There was a lot of discussion on the AHCJ electronic discussion list recently about drug shortages, particularly chemotherapy shortages. I was out of town for a few days (helping care for a relative and learning, among other things, that Medicare pays for oxygen concentrators but not for the batteries) and I haven’t caught up with all of the messages, but this essay in the Sunday New York Times a few weeks ago by Ezekiel Emanuel taught me lots I didn’t know about generic chemo drugs, pricing and shortages, and proposed solutions.

Two new resources for covering health reform

There are two more resources to share with you from two of health journalisms’ ever-helpful friends, the Kaiser Family Foundation and the Alliance for Health Reform.

What questions do you have about health reform and how to cover it?

Joanne KenenJoanne Kenen is AHCJ’s health reform topic leader. She is writing blog posts, tip sheets, articles and gathering resources to help our members cover the complex implementation of health reform. If you have questions or suggestions for future resources on the topic, please send them to joanne@healthjournalism.org.

Kaiser has started posting on its site a series called “Notes on Health Insurance and Reform. Written by Larry Levitt, senior vice president for special initiatives and senior adviser to the president at the Foundation, and Gary Claxton, vice president and director of the health care marketplace project.

They are both very good at tackling all those complicated regulatory and insurance issues that some of us may have just a few itsy bitsy questions about. The posts are short, and clear, very helpful. Two of the initial posts cover topics we’ve addressed here too on Covering Health (the high risk pool program and aspects of the exchanges). Here’s a link to the RSS feed, too.

The Alliance is adding another layer to its online sourcebook, updating the reference book pages with relevant local news stories from around the country.  You can click on the sourcebook pages in the table of contents, choose a chapter (here’s the one on health reform) and you’ll see the local news stories on the right hand side of the website. Or you can sign up in the email alerts section of www.allhealth.org (which is how I get them) or naturally, there’s a Twitter feed. We’ll take a look from time to time at some of those local stories and see what lessons they hold for health care reporters elsewhere.

NEHI maps out future of comparative effectiveness

NEHI,  a nonprofit research group that was known as the New England Healthcare Institute, has released a white paper mapping out a potential near future for comparative effectiveness research in the United States. We first noticed the report on the Kaiser Family Foundation’s Health Reform Source site.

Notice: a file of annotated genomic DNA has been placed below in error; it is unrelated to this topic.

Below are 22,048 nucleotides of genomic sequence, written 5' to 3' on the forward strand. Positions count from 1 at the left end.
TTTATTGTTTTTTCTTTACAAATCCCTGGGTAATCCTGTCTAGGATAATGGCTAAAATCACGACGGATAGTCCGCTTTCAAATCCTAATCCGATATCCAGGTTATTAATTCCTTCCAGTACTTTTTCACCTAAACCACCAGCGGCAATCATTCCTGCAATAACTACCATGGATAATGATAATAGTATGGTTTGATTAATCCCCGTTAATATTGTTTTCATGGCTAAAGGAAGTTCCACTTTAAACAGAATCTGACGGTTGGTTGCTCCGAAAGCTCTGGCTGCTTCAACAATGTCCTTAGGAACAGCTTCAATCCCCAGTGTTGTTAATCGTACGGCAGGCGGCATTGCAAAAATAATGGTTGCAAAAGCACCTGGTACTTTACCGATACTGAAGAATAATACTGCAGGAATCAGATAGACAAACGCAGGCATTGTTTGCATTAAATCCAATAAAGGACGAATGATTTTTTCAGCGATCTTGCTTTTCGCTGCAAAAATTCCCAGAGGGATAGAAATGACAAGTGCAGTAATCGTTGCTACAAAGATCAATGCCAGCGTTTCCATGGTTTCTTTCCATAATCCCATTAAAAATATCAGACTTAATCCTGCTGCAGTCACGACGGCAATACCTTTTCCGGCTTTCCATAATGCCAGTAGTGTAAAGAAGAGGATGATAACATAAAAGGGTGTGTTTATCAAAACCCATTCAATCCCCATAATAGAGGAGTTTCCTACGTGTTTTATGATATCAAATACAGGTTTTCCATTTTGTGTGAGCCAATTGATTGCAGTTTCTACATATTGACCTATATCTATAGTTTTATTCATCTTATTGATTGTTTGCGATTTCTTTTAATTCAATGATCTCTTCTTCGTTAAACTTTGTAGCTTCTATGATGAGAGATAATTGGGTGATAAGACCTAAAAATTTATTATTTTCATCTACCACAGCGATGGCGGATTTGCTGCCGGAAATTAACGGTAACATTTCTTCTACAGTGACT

The white paper’s authors, Tom Hubbard, Shin Daimyo and Karan Desai, make a strong case that proper dissemination will be the real key to the success of CER. Their argument hinges on the observation that, even today, good medical research rarely makes it into clinical practice without a hefty nudge. cer_white_paperWhen it comes to delivering this nudge to all that stimulus-funded comparative effectiveness research, the paper’s authors have singled out the newly created Patient-Centered Outcomes Research Institute. PCORI’s stated role is to help all stakeholders make informed health care decisions. It’s also, the authors write, uniquely positioned to become a key force in CER dissemination alongside the AHRQ’s Office of Communications and Knowledge Transfer. Unlike AHRQ, PCORI is an independent organization that’s free to form relationships and build consensus across the spectrum.

All in all, the report’s a quick and handy read. There are only 9 pages of text, and you’ll come out with a better understanding of the practical problems facing those who seek to apply comparative effectiveness research. If you’re  looking for examples of successful implementation programs, head to pages 8 through 10.

U.S. global health policy focus of guide

In recognition of the major role global health issues now play in even the most local stories, the Kaiser Family Foundation has released a 41-page “Reporter’s Guide to U.S. Global Health Policy” (PDF).kff

The guide devotes sections to diseases/issues (HIV/AIDS, Malaria, Tuberculosis, Neglected Tropical Diseases, Maternal and Child Health, Water-Related Diseases, Food Insecurity), U.S. funding of global health efforts (Obama’s Global Health Initiative), relevant policy issues and policymaking. It also catalogues and explains related multinational and NGO efforts and lists news-making events.